World diabetes day on November 14

    ARE our unhealthy lifestyles making us more prone to developing type 2 diabetes? The answer seems to be an unequivocal yes.  A staggering 44% of the global diabetes burden can be attributed to the global burden of obesity.

    According to the National Department of Health, more than half of South African Women are overweight or obese, with the statistic for black women being as high as 60%. Obesity and its co-morbidities, including diabetes, negatively affects the lives of many South Africans as well as places an enormous burden  on the cost of healthcare, both in the public and private sectors.

    The bottom line is that obesity is preventable. World Diabetes Day takes place on November 14, and the theme this year is ‘Women and Diabetes – our right to a healthy future’. There are currently over 199 million women living with diabetes. This total is expected to increase to 313 million by 2040.

    Some of the risk factors for developing diabetes includes:

    • Being aged 35 or over
    • Being overweight (especially if you carry most of your weight around your middle)
    • Being a member of a high-risk group (in South Africa if you are of Indian descent you are at particular risk).
    • Having a family history of diabetes
    • Having given birth to a baby that weighed over 4kg at birth, or have had gestational diabetes during pregnancy
    • Having high cholesterol or other fats in the blood
    • Having high blood pressure or heart disease

    Type 2 diabetes is the most common form of diabetes. Symptoms of diabetes includes unusual thirst, frequent urination, unusual weight loss, extreme fatigue or lack of energy, blurred vision, frequent or recurring infections and slow healing cuts and bruises, and tingling in the hands and feet. Unfortunately, many people with type 2 diabetes show no symptoms!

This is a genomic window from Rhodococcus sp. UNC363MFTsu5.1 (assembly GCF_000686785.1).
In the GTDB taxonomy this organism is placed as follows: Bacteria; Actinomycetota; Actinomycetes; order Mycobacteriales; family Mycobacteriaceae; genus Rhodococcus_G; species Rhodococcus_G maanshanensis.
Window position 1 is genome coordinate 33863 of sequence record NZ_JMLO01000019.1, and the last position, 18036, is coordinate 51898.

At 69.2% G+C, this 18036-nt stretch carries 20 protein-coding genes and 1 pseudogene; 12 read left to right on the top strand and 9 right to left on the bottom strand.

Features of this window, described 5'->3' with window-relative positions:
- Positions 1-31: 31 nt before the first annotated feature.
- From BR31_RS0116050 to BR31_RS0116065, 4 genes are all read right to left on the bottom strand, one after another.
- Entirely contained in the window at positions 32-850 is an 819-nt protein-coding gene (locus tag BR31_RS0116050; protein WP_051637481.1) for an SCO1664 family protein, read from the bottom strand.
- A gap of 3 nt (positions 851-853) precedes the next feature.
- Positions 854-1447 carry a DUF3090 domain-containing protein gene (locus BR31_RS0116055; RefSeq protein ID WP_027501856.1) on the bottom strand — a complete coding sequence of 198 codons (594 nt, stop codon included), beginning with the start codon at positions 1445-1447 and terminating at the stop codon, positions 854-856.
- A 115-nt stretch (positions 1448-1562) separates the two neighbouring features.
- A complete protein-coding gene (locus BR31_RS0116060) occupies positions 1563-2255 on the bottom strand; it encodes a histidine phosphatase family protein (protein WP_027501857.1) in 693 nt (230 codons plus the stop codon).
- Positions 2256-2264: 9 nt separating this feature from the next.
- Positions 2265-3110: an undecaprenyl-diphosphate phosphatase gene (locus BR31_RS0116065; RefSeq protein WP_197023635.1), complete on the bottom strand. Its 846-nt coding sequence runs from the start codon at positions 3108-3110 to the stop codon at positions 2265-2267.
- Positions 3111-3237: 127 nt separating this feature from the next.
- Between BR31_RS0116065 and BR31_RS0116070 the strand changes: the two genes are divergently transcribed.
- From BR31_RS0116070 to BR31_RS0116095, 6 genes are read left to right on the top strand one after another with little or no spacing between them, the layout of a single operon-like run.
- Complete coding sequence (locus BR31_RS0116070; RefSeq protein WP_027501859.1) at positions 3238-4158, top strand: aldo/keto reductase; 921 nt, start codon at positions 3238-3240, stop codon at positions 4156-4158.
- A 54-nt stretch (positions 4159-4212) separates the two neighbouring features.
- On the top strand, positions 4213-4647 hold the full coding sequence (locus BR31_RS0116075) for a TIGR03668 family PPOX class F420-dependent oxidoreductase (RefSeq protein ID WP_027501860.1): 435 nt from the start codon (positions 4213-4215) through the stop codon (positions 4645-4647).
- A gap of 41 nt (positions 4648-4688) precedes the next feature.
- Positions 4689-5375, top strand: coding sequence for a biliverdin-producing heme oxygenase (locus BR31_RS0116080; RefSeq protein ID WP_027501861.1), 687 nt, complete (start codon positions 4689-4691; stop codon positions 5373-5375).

The good news is that up to 70% of cases of type 2 diabetes can be prevented through the adoption of a healthy lifestyle.

    Keeping a healthy weight is important. The Diabetes Prevention Programme, an initiative of the Centres for Disease Control and Prevention, found that weight loss and increased physical activity reduced the chance of prediabetes turning into type 2 diabetes by 58 percent. For people 60 years or older, the reduction was 71 percent. For overweight people, losing five to seven percent of body weight through exercise and healthy eating could prevent the onset of type 2 diabetes altogether.

    The relationship between obesity, insulin resistance and type 2 diabetes has been long-recognized, more specifically the fact that obesity leads to the development of insulin resistance.

    Dr Albert Niemann, a physician with a special interest in obesity, explains that having insulin resistance precedes the development of pre-diabetes and type 2 diabetes. Insulin resistance is part of the metabolic syndrome, and is caused by both lifestyle and genetic factors.  Dr Niemann says that the pancreas produces more insulin and the body’s cells become resistant to the effect of insulin.

    Managing insulin resistance, Niemann says, should involve limiting carbohydrates, avoiding sweetened beverages, eating more fibre, limiting portions, including enough protein, including fat free dairy products and in so doing reducing a person’s visceral or central body fat. Regular and sustained exercise is also vital. His advice to people who need to lose weight and maintain a healthy weight is to speak to their healthcare practitioner.

    He says that unfortunately, research shows that 85% of people globally will regain all their weight back within the first year. Maintenance is key. Dr Niemann further recommends using a diet guideline and regular follow ups.

    The British Medical Bulletin as far back as ten years ago published research findings that indicated that a weight loss of more than 9kg in women is associated with a 25% reduction in causes of mortality, which includes diabetes. Go to to calculate your Body Mass Index and the possible risk that your weight may have on your future health.

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